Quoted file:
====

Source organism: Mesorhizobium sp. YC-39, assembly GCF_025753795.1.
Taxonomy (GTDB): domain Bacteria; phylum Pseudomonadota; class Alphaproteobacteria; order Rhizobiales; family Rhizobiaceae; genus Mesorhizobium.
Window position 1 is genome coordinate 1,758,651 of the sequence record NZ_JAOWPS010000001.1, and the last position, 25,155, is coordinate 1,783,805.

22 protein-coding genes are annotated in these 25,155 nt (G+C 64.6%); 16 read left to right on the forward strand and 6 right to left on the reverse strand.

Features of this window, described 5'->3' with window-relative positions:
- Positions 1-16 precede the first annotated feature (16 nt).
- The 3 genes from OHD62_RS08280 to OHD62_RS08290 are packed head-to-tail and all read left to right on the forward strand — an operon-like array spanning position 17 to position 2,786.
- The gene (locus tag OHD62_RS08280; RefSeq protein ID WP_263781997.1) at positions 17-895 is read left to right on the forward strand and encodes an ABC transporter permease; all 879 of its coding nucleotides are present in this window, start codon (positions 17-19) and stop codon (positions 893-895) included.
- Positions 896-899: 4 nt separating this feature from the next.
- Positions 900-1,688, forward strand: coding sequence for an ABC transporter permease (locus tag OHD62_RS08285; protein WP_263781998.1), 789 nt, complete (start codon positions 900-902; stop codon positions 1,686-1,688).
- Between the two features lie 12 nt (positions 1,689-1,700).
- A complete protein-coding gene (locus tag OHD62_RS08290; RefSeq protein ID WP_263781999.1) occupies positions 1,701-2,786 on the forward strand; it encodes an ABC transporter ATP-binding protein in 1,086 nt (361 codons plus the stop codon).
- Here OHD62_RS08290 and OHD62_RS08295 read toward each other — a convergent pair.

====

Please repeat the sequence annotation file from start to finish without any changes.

Source organism: Mesorhizobium sp. YC-39, assembly GCF_025753795.1.
Taxonomy (GTDB): domain Bacteria; phylum Pseudomonadota; class Alphaproteobacteria; order Rhizobiales; family Rhizobiaceae; genus Mesorhizobium.
Window position 1 is genome coordinate 1,758,651 of the sequence record NZ_JAOWPS010000001.1, and the last position, 25,155, is coordinate 1,783,805.

22 protein-coding genes are annotated in these 25,155 nt (G+C 64.6%); 16 read left to right on the forward strand and 6 right to left on the reverse strand.

Features of this window, described 5'->3' with window-relative positions:
- Positions 1-16 precede the first annotated feature (16 nt).
- The 3 genes from OHD62_RS08280 to OHD62_RS08290 are packed head-to-tail and all read left to right on the forward strand — an operon-like array spanning position 17 to position 2,786.
- The gene (locus tag OHD62_RS08280; RefSeq protein ID WP_263781997.1) at positions 17-895 is read left to right on the forward strand and encodes an ABC transporter permease; all 879 of its coding nucleotides are present in this window, start codon (positions 17-19) and stop codon (positions 893-895) included.
- Positions 896-899: 4 nt separating this feature from the next.
- Positions 900-1,688, forward strand: coding sequence for an ABC transporter permease (locus tag OHD62_RS08285; protein WP_263781998.1), 789 nt, complete (start codon positions 900-902; stop codon positions 1,686-1,688).
- Between the two features lie 12 nt (positions 1,689-1,700).
- A complete protein-coding gene (locus tag OHD62_RS08290; RefSeq protein ID WP_263781999.1) occupies positions 1,701-2,786 on the forward strand; it encodes an ABC transporter ATP-binding protein in 1,086 nt (361 codons plus the stop codon).
- Here OHD62_RS08290 and OHD62_RS08295 read toward each other — a convergent pair.